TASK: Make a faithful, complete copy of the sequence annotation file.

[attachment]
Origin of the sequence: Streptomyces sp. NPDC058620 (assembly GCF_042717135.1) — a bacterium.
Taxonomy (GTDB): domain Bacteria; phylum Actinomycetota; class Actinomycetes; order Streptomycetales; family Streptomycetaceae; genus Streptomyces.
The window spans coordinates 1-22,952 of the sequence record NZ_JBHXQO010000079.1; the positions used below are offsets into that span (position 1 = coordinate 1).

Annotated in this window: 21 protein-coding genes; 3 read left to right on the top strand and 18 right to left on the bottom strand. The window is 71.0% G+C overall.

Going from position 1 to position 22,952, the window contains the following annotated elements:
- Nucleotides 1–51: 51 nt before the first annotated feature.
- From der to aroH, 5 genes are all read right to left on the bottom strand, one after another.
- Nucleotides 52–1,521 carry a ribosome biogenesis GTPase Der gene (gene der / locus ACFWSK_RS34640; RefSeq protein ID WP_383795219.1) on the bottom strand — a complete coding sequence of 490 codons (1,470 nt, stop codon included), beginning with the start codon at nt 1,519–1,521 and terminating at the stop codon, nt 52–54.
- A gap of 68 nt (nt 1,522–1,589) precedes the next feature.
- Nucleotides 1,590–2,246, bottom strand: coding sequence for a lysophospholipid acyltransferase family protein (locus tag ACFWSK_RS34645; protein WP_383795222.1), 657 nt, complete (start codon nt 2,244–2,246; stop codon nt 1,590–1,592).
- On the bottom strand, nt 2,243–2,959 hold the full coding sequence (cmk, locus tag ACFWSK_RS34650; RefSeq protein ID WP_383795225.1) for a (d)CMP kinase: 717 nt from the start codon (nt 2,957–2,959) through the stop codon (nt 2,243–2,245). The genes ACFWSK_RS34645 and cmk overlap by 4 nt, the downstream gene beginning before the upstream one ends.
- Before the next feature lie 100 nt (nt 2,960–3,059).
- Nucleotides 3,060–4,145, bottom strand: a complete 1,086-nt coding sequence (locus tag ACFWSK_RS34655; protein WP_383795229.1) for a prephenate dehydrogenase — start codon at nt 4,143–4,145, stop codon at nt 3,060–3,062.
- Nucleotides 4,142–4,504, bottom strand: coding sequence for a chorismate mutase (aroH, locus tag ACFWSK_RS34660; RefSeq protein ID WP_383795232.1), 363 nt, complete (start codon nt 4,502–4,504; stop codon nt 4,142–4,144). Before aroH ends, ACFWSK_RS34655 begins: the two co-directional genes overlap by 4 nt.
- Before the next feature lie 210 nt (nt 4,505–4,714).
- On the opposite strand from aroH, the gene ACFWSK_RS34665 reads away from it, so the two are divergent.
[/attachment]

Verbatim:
Origin of the sequence: Streptomyces sp. NPDC058620 (assembly GCF_042717135.1) — a bacterium.
Taxonomy (GTDB): domain Bacteria; phylum Actinomycetota; class Actinomycetes; order Streptomycetales; family Streptomycetaceae; genus Streptomyces.
The window spans coordinates 1-22,952 of the sequence record NZ_JBHXQO010000079.1; the positions used below are offsets into that span (position 1 = coordinate 1).

Annotated in this window: 21 protein-coding genes; 3 read left to right on the top strand and 18 right to left on the bottom strand. The window is 71.0% G+C overall.

Going from position 1 to position 22,952, the window contains the following annotated elements:
- Nucleotides 1–51: 51 nt before the first annotated feature.
- From der to aroH, 5 genes are all read right to left on the bottom strand, one after another.
- Nucleotides 52–1,521 carry a ribosome biogenesis GTPase Der gene (gene der / locus ACFWSK_RS34640; RefSeq protein ID WP_383795219.1) on the bottom strand — a complete coding sequence of 490 codons (1,470 nt, stop codon included), beginning with the start codon at nt 1,519–1,521 and terminating at the stop codon, nt 52–54.
- A gap of 68 nt (nt 1,522–1,589) precedes the next feature.
- Nucleotides 1,590–2,246, bottom strand: coding sequence for a lysophospholipid acyltransferase family protein (locus tag ACFWSK_RS34645; protein WP_383795222.1), 657 nt, complete (start codon nt 2,244–2,246; stop codon nt 1,590–1,592).
- On the bottom strand, nt 2,243–2,959 hold the full coding sequence (cmk, locus tag ACFWSK_RS34650; RefSeq protein ID WP_383795225.1) for a (d)CMP kinase: 717 nt from the start codon (nt 2,957–2,959) through the stop codon (nt 2,243–2,245). The genes ACFWSK_RS34645 and cmk overlap by 4 nt, the downstream gene beginning before the upstream one ends.
- Before the next feature lie 100 nt (nt 2,960–3,059).
- Nucleotides 3,060–4,145, bottom strand: a complete 1,086-nt coding sequence (locus tag ACFWSK_RS34655; protein WP_383795229.1) for a prephenate dehydrogenase — start codon at nt 4,143–4,145, stop codon at nt 3,060–3,062.
- Nucleotides 4,142–4,504, bottom strand: coding sequence for a chorismate mutase (aroH, locus tag ACFWSK_RS34660; RefSeq protein ID WP_383795232.1), 363 nt, complete (start codon nt 4,502–4,504; stop codon nt 4,142–4,144). Before aroH ends, ACFWSK_RS34655 begins: the two co-directional genes overlap by 4 nt.
- Before the next feature lie 210 nt (nt 4,505–4,714).
- On the opposite strand from aroH, the gene ACFWSK_RS34665 reads away from it, so the two are divergent.